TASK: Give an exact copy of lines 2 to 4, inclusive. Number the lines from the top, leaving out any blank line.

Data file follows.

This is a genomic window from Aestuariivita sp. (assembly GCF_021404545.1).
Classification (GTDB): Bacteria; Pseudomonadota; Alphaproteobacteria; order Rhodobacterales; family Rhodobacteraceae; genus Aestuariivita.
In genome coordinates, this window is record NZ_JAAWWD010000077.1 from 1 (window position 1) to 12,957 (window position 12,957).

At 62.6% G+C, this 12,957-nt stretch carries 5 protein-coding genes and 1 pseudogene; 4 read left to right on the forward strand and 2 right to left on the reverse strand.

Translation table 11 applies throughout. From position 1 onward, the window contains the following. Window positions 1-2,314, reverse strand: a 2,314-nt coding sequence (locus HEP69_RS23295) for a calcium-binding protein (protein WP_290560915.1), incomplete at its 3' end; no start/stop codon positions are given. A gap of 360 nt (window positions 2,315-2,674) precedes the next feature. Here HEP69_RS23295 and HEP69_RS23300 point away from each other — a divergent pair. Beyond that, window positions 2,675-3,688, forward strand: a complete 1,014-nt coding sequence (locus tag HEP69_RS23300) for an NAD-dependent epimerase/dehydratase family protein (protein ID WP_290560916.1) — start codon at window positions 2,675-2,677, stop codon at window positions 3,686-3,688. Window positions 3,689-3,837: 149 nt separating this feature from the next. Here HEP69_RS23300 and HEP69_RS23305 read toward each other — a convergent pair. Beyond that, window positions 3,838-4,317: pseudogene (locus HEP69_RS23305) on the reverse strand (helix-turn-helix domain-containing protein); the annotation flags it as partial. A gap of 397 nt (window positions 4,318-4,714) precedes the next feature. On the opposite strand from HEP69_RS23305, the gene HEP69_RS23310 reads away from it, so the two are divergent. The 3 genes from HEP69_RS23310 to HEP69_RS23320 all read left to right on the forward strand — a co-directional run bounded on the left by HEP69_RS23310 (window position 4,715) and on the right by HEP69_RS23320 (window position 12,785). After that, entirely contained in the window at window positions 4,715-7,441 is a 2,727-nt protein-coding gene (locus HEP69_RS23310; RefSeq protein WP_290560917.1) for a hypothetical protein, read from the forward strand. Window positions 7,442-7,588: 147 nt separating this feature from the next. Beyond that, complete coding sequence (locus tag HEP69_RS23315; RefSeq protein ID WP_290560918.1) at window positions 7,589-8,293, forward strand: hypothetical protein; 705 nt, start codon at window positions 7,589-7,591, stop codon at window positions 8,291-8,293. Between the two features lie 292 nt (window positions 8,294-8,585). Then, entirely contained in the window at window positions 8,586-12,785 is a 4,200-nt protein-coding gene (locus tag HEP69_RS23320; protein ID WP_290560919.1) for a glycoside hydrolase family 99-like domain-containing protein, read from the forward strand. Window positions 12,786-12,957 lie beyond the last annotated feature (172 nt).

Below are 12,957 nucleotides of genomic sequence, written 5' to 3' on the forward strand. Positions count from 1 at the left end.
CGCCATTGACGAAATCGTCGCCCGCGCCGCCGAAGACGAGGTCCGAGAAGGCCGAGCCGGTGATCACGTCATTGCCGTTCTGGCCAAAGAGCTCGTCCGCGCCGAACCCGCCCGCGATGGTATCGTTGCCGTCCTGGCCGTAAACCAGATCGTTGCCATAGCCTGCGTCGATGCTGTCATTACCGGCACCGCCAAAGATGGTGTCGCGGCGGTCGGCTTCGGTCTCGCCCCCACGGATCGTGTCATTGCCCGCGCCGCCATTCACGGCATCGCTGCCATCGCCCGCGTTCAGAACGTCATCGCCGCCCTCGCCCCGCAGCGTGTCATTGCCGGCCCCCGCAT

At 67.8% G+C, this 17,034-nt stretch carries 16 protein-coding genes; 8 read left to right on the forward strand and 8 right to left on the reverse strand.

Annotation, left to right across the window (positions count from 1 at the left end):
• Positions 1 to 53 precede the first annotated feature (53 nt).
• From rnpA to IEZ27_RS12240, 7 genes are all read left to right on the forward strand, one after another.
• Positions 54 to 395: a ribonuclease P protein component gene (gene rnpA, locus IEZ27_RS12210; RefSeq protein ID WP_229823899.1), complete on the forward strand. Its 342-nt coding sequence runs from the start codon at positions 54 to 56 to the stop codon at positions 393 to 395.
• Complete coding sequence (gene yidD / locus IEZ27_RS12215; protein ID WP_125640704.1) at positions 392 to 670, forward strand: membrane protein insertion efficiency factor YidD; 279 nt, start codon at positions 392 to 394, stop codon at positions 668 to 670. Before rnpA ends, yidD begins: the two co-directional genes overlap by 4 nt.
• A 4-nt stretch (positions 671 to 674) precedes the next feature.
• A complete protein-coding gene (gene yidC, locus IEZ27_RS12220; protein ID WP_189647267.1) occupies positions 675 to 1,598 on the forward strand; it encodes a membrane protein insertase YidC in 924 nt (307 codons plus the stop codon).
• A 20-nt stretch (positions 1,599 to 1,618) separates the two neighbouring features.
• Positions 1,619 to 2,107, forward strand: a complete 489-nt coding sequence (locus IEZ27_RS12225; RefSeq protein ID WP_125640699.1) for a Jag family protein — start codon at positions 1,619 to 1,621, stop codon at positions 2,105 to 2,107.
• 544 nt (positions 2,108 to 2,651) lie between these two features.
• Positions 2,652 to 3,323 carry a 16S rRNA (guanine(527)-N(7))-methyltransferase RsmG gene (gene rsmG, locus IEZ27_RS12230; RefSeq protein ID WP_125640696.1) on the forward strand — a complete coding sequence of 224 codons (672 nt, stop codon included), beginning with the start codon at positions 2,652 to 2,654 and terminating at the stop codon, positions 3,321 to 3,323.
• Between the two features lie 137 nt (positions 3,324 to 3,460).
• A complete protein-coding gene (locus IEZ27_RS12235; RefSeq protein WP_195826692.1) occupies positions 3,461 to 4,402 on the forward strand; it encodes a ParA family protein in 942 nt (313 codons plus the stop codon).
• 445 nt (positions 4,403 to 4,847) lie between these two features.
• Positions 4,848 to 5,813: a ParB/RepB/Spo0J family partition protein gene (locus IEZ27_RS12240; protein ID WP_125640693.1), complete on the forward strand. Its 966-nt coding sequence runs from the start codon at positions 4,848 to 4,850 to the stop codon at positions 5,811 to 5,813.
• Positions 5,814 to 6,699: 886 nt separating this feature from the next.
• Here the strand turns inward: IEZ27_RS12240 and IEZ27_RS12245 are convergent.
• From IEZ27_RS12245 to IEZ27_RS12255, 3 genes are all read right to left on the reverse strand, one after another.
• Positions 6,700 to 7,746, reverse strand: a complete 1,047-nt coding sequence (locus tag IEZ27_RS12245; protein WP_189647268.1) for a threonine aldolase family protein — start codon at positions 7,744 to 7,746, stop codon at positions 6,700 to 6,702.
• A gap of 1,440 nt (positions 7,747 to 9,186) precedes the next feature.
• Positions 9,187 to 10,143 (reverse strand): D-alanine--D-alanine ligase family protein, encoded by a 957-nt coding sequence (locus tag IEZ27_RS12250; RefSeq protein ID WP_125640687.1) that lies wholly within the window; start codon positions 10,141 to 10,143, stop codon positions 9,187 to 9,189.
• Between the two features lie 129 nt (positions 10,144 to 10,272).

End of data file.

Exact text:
Classification (GTDB): Bacteria; Pseudomonadota; Alphaproteobacteria; order Rhodobacterales; family Rhodobacteraceae; genus Aestuariivita.
In genome coordinates, this window is record NZ_JAAWWD010000077.1 from 1 (window position 1) to 12,957 (window position 12,957).

At 62.6% G+C, this 12,957-nt stretch carries 5 protein-coding genes and 1 pseudogene; 4 read left to right on the forward strand and 2 right to left on the reverse strand.